Friday, October 27, 2017


I just finished reading The North Water by Ian McGuire; a story about whaling but more than anything a journey into the heart of darkness.
I can't think of any other (fiction) book that is so dark, gruesome and awful, yet at the same time beautifully written and impossible to put down.
The whaling station and crew at Trinidad, California Aug. 1923
The north water is where the whales are, and this novel is about the dying days of Hull’s whaling industry, in the late 1850s.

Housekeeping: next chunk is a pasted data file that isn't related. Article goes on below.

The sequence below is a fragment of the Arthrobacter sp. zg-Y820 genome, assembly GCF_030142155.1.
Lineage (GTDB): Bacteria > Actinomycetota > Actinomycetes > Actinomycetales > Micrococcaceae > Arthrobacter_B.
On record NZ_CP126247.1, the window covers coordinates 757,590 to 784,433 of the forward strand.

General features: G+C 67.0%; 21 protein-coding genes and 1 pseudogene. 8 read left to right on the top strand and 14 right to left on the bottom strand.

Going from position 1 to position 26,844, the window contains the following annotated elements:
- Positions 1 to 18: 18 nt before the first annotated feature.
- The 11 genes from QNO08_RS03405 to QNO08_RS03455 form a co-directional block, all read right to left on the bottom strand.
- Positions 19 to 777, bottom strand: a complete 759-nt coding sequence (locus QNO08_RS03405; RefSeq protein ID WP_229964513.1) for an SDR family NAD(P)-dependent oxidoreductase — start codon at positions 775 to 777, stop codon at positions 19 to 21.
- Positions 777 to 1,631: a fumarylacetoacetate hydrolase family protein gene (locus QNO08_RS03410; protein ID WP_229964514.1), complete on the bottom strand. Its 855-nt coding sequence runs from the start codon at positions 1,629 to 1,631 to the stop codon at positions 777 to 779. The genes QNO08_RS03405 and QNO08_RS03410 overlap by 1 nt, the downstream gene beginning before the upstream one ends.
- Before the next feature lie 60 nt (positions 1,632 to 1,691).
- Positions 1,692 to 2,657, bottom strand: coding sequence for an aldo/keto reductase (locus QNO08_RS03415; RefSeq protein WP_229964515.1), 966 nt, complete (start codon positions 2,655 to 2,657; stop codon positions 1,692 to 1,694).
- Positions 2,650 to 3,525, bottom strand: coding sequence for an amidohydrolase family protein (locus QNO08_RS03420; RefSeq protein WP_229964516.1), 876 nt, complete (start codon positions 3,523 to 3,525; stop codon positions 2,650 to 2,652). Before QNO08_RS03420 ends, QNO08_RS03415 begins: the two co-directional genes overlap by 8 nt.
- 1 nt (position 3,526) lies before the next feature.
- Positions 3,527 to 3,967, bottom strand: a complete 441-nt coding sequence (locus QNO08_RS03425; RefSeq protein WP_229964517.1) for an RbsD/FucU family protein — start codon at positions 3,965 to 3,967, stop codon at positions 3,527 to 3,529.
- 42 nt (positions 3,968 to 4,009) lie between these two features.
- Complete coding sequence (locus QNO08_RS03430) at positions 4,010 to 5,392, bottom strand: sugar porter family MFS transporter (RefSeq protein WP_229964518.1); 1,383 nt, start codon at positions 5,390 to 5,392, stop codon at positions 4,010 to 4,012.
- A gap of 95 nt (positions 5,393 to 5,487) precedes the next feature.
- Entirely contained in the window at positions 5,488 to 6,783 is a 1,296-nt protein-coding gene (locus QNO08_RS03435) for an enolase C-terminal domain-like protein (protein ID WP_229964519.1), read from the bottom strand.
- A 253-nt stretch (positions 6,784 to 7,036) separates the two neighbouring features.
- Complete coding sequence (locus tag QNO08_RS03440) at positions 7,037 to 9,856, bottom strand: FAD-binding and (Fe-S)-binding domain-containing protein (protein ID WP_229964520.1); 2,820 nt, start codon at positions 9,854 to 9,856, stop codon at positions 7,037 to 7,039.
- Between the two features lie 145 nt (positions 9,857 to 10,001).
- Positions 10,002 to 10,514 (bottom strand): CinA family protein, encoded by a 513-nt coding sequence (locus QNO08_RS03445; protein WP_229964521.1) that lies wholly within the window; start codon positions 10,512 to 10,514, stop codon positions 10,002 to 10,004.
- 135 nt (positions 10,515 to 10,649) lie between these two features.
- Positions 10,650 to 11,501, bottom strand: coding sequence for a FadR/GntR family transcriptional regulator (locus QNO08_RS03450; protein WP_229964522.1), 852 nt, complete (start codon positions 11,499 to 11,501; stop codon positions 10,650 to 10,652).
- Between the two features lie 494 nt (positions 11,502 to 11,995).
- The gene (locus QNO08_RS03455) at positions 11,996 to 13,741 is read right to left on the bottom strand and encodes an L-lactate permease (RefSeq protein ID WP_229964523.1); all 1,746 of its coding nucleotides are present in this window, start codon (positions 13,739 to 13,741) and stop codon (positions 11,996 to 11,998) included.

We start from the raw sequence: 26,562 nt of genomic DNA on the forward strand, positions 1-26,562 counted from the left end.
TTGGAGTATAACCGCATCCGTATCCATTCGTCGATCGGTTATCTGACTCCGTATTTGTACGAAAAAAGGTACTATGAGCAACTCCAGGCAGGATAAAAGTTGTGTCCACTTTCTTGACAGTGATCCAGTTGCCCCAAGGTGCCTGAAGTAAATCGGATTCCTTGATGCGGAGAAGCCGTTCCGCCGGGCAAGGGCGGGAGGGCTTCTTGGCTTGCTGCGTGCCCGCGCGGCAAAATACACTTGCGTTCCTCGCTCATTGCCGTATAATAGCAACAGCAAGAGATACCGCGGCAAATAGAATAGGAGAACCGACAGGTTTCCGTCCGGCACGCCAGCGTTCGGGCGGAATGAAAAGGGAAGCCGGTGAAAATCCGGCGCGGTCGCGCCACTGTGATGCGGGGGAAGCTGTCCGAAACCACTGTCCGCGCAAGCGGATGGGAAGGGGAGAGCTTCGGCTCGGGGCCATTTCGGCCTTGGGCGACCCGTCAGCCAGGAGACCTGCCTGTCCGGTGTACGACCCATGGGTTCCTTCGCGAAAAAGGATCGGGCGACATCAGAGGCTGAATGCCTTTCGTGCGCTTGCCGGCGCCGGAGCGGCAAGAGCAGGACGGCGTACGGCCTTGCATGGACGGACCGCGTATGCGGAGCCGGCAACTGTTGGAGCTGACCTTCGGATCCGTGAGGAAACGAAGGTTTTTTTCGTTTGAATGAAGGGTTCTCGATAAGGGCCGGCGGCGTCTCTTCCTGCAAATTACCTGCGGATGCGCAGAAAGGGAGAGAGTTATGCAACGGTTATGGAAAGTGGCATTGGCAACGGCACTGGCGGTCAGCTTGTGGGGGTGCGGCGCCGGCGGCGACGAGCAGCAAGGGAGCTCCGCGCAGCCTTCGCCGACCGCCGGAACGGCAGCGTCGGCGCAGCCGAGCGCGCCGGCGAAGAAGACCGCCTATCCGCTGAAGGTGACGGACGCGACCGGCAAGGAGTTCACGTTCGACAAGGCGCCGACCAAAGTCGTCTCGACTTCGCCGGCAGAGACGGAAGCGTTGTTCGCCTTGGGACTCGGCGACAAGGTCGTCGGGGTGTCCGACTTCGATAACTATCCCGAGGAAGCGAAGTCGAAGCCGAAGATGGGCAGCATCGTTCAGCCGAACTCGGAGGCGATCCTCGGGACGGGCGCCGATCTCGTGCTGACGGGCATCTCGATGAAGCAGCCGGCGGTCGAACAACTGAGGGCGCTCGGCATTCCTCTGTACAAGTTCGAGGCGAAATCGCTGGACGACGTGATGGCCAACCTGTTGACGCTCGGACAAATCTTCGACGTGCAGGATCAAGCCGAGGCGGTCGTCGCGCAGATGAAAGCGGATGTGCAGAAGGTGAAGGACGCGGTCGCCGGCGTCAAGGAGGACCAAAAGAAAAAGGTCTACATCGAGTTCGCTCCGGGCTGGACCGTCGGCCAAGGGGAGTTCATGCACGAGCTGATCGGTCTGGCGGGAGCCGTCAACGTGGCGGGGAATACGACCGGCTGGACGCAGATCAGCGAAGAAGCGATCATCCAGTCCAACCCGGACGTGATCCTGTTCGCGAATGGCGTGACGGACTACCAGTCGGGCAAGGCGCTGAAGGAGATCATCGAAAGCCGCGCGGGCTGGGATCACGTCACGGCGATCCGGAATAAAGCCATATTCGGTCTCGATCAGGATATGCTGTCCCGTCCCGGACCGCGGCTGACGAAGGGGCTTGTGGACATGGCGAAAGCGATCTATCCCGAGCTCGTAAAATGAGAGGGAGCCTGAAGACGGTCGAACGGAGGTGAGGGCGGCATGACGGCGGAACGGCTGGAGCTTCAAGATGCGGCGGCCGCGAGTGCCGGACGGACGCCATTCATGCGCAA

The North Water is as much about the human relationship with the wild as it is about the relationships of one character to another. The strength of The North Water lies in its well-researched detail and persuasive descriptions of the cold, violence, cruelty and the raw, bloody business of whale-killing.
On the whale hunt, as depicted on the coat of arms of Biarritz

No berets feature in the book, but whalers certainly were boineros; choosing a hat for it's qualities and comfort, evident on old (and not so old) photographs of whalers in the United States, the Basque Country and Australia. 
The flensing deck of Tangalooma whaling station, Moreton Island, Australia 1960. 

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